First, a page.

There were chapel services every day of the week when school was in session at Concordia Theological Seminary. The Springfield, Illinois campus did not have a fancy chapel, but we did have a large room dedicated to worship. It included a large pipe organ and held as many as 150 people. It would be pleasantly full most days.
One day in particular sticks out in my mind. Classmate David Stecholtz was the organist on that occasion. After he finished his pre-service music nothing was happening, so he played some more. Still no chapel leader or preacher appeared. He suggested we sing a hymn, which we did. If you ever have the opportunity to attend a chapel service at CTS or Concordia Seminary in St. Louis do so. Sem students and professors sing with inspiring gusto!
Toward the end of the hymn Dr. Henry Eggold walked in. He was a long, tall, lanky fellow who taught practical classes like pastoral theology, and homiletics (preaching). he strode to the pulpit and preached a really fine and edifying sermon based on Romans 5:1-5
Therefore, since we have been justified by faith, we have peace with God through our Lord Jesus Christ. Through him we have also obtained access by faith into this grace in which we stand, and we rejoice in hope of the glory of God. Not only that, but we rejoice in our sufferings, knowing that suffering produces endurance, and endurance produces character, and character produces hope, and hope does not put us to shame, because God’s love has been poured into our hearts through the Holy Spirit who has been given to us.
His message was meaningful to me because I was experiencing my own challenges (suffering seems a bit over-expressive) during those early seminary years. Finances were a challenge. Figuring out how to relate to each other as husband and wife was still new to us. Then there was Greek and even the need to grasp the basic narrative of the Bible! I took Old Testament and New Testament Bible as pre-sem classes – even though I was a fully-accepted student at the sem.
One recommendation really made a difference to me. It was an encounter with another Sem 4 student. It was recommended that I take a remedial reading course, and the seminary arranged for the content of the course as well as a student to shepherd me through the learning experience.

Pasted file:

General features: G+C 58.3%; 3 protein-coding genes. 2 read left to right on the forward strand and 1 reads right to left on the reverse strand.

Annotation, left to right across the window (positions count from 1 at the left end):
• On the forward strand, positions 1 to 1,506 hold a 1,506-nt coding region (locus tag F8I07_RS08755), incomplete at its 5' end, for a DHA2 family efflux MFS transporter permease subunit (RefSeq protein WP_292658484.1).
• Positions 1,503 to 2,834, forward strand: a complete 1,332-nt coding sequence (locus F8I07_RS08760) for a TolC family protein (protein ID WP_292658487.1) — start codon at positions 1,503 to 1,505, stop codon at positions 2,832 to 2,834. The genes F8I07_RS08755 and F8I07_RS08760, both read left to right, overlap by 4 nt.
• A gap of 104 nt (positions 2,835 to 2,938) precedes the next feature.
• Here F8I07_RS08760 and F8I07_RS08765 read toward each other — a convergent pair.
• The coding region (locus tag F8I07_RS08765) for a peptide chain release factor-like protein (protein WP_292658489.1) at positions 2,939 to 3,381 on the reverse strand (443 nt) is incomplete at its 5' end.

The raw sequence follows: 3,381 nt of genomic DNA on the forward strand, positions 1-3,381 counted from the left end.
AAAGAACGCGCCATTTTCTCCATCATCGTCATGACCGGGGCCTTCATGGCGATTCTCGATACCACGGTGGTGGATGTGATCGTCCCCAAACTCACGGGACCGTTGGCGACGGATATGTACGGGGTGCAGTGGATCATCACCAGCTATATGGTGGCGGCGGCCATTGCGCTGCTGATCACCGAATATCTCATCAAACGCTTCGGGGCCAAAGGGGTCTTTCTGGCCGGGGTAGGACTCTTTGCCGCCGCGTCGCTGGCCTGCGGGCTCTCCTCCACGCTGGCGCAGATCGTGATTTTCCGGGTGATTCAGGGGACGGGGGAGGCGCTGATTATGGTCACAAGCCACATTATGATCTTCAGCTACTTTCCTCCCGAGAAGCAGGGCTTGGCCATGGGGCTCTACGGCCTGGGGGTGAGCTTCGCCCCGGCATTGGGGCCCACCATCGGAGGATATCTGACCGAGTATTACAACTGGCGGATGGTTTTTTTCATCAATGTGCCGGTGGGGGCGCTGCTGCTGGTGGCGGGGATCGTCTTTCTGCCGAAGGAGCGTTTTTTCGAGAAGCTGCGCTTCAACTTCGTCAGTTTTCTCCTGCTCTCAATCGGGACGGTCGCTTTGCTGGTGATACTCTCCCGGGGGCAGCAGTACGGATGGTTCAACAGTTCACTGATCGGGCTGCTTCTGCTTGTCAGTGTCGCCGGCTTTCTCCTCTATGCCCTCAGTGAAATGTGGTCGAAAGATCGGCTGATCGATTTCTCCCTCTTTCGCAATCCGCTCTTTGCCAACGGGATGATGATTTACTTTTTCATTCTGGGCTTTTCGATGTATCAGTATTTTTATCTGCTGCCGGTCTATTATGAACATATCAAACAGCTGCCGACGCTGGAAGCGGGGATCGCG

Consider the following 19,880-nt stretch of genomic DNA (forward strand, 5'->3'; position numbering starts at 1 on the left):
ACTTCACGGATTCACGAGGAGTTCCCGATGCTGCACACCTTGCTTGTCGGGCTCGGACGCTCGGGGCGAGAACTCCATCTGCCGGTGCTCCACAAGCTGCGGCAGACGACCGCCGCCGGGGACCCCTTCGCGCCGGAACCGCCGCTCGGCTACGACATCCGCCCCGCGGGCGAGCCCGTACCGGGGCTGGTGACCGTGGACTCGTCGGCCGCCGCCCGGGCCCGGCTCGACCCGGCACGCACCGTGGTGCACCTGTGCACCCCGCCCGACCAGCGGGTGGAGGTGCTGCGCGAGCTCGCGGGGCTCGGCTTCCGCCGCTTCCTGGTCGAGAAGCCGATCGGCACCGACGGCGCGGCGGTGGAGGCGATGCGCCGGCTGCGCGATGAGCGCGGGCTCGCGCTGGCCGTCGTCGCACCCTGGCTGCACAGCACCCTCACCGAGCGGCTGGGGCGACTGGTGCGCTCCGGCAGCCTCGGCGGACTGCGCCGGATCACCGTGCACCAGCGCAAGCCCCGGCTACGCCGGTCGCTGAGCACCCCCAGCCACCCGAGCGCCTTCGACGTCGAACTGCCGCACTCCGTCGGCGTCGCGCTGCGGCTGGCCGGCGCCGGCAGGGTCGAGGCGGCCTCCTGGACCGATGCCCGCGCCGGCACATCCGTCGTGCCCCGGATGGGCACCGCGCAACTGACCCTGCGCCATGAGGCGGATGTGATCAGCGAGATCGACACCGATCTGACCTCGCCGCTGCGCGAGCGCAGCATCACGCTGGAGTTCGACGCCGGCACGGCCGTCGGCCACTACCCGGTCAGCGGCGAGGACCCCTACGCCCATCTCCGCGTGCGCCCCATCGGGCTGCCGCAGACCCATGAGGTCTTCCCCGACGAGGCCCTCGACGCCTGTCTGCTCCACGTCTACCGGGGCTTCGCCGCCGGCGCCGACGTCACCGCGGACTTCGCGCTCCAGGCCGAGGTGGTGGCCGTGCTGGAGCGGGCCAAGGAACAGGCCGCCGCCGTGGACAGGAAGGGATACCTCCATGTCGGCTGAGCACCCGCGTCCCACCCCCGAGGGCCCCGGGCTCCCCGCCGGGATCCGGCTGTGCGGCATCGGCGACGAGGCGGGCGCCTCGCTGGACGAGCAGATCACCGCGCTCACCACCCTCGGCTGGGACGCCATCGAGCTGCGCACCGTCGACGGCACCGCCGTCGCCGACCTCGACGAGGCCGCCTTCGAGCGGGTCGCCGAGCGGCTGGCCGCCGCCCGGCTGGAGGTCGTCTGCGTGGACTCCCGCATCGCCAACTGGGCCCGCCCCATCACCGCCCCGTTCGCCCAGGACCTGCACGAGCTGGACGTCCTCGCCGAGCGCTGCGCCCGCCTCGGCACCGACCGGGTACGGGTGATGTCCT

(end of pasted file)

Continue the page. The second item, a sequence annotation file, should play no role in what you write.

The first time we met I took a reading comprehension assessment. Terry allowed me to finish then scored the assessment. He pointed out that I had zoned out during a large portion of the essay I had been reading. I had failed to answer correction a whole section of questions that covered that portion of the essay. He helped me recognize that tendency on my part. He also taught me some tricks of the trade so to speak. Scanning the table of contents to get an idea, leafing through the book looking for key words and ideas were but two suggestions he offered.
It helped a lot. I began to read with better comprehension. I was able to read more and faster. I recognized when I zoned out and would go back and re-read that section. Never once did he chide or shame me because of my level of skill or failure to comprehend. He simply helped me get to a better skill level, and achieve a greater comprehension level.
On one other occasion this same student even helped me study for a test. The professor was notorious for asking for obscure factoids, and lists of data that had to be expressed in just the right way. I wasn’t sure his way was the only way to answer some of his questions correctly, but if I didn’t express it just as he wanted it, my way of saying the same thing (correctly no less!) would not pass muster.
I was very anxious about that and Terry noticed. He was actually in that same class and pointed out what the prof would be looking for on the tests. He gave me tools to memorize lists of facts or key words that would trigger a correct response on my part. Again, all this without condemnation.
He was living out 1 Thessalonians 5:11, “ Therefore encourage one another and build one another up, just as you are doing.” He was reflecting our good and gracious God who never upbraids or reproaches us when we ask for wisdom (cf. James 1:5). He stood in stark contrast to the sweat-on-his-upper-lip Sem 4 first encounter.
On that day in Chapel when Dr. Eggold spoke about God working through suffering, I had little idea of the implications of that truth. As I have experienced suffering of various kinds, God has been working in my heart to make me stronger and more confident in faith.
I suspect that Dr. Eggold had been no stranger to difficulty and hardship through his Christian walk. I asked him about that chapel sermon later that day. He admitted that he had not been prepared to preach, and that whoever was supposed to show up failed to do so. I expressed amazement at that drop-of-a-hat preparedness, and he said, “Well, you have to have one of those up your sleeve for times such as that.”
We would like to think that we can grow, mature, and become more effective in serving Christ’s kingdom, as a natural and easy process. Many who have walked the hard road of suffering, struggle, and hardship would tell you that key to their inner strength and faithfulness was God’s refining work in them through those difficult times.
James says, “Count it all joy when you face troubles of various kinds…” (James 1:2). That will be our focus tomorrow.